goToLogin: () => void;
}


export interface IDispatches
{
    actions: IActionsRequired;
}


// Redux's built-in Dispatch can't check if a wrong value is passed to dispatch's type parameter.
// So we make our own Dispatch type.
type Dispatch<A> = (action: A) => A;

export const mapDispatchToProps = (dispatch: Dispatch<ActionsUsed>): IDispatches =>
    ({
        actions: {
            counter: {
                increment: () => dispatch({type: CounterKind.INCREMENT}),
                decrement: () => dispatch({type: CounterKind.DECREMENT})
            },

            goToUser         : (userId: number) => dispatch({type: UserActionType.USER, payload: {userId}}),
            cancelUserLoading: () => dispatch({type: UserActionType.USER_CANCELLED}),

            goToCompany: (code: string) => dispatch({type: CompanyActionType.COMPANY, payload: {code}}),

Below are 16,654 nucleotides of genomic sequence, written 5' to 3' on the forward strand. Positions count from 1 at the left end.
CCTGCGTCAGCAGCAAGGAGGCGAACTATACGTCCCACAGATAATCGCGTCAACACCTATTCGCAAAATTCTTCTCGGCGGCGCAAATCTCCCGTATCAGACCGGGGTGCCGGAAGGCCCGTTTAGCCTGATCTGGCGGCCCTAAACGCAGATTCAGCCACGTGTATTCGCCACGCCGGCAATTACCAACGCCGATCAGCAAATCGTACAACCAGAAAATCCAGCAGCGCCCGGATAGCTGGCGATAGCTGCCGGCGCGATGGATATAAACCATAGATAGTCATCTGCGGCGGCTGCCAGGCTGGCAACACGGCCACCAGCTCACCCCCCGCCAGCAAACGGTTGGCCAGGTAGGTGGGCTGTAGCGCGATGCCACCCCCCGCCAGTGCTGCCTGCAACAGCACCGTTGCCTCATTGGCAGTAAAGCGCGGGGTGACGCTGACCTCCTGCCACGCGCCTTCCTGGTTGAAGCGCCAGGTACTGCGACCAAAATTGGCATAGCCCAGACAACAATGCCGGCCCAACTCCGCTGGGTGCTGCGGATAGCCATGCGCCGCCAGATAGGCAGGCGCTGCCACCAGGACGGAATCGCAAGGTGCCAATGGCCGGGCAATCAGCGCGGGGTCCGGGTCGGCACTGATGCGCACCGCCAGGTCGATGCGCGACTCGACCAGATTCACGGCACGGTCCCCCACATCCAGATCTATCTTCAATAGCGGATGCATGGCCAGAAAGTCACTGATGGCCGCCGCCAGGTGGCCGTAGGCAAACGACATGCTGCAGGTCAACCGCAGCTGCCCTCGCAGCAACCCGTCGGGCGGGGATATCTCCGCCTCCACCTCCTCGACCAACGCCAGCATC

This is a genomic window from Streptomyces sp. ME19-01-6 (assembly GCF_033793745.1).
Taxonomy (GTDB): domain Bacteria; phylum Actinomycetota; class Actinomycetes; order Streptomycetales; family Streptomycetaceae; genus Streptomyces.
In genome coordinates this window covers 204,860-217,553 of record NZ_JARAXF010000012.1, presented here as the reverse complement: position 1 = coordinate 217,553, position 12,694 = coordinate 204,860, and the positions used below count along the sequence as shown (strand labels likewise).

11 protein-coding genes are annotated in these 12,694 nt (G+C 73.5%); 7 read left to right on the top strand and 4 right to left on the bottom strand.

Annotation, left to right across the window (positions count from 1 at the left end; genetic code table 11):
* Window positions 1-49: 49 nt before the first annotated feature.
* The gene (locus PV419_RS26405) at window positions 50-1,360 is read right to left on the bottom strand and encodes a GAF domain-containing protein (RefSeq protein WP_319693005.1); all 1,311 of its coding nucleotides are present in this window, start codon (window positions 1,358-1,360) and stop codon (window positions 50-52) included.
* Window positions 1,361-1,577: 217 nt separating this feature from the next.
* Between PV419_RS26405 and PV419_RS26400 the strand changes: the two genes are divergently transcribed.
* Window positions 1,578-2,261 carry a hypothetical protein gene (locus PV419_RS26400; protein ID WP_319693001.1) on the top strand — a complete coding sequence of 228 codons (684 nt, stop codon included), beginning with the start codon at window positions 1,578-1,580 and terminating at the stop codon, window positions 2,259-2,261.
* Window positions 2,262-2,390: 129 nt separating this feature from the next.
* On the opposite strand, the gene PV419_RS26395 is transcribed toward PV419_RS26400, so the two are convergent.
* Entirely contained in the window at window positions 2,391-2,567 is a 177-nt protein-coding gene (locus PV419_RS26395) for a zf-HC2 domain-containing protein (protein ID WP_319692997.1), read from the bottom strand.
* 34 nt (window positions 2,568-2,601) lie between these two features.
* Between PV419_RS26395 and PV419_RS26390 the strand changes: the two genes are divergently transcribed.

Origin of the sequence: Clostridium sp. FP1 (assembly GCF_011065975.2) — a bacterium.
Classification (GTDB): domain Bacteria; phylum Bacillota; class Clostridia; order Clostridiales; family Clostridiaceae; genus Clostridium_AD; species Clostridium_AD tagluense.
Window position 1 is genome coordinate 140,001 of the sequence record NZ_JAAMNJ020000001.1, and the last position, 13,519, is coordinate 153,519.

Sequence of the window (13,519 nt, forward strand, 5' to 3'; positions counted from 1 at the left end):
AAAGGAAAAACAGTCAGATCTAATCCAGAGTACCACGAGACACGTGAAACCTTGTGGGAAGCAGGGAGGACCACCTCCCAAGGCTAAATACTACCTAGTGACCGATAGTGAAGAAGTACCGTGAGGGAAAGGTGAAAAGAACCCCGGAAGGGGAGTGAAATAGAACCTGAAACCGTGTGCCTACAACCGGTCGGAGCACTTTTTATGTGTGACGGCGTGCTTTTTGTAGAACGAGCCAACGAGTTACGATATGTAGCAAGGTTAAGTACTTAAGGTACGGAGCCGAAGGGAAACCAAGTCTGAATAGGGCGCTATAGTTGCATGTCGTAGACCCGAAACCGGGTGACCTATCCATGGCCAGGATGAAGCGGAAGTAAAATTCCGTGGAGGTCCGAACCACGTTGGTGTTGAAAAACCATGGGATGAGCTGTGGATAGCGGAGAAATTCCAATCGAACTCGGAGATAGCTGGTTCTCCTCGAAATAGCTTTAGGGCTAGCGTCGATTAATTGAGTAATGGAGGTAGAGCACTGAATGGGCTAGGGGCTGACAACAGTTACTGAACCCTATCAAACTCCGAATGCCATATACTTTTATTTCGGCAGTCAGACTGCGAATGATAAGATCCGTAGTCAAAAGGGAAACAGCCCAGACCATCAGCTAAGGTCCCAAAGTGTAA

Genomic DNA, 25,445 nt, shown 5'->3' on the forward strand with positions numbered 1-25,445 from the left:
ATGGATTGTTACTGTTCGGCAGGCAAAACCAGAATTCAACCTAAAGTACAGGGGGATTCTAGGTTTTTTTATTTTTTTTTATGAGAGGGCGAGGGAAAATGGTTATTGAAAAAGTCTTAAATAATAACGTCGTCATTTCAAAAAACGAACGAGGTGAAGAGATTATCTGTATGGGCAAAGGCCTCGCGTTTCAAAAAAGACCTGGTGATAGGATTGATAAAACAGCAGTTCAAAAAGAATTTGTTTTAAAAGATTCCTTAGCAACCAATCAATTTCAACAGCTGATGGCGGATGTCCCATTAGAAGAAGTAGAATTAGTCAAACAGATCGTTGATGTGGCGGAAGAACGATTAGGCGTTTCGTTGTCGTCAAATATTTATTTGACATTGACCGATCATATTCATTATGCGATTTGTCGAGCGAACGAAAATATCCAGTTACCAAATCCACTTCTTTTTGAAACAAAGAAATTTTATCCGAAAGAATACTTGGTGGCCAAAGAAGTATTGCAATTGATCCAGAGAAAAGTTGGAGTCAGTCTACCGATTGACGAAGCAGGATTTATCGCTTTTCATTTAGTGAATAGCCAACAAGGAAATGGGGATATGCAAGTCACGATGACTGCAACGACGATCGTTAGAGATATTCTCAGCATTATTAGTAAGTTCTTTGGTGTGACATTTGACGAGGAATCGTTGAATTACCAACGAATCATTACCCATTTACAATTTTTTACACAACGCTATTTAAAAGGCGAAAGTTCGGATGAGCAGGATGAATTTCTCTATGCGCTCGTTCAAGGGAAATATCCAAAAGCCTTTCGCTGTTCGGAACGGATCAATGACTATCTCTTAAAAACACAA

tellModuleError: (errorHappened: IErrorHappened) => dispatch({
                type: 'ERROR_MODULE', payload: errorHappened
            }),

            saveUser: (loggedUser: ILoggedUser) =>
                dispatch({type: LoggedUserActionType.SAVE_USER_INFO, payload: loggedUser}),

            goToLogin: () => dispatch({type: Routes.LOGIN} as any)
        }
    });





So no more problems on testing:




But it looks ridiculous to write another interface just for testing.

Another way to solve the problem is to make all properties of the IActionsRequired optional by suffixing the question mark on all properties: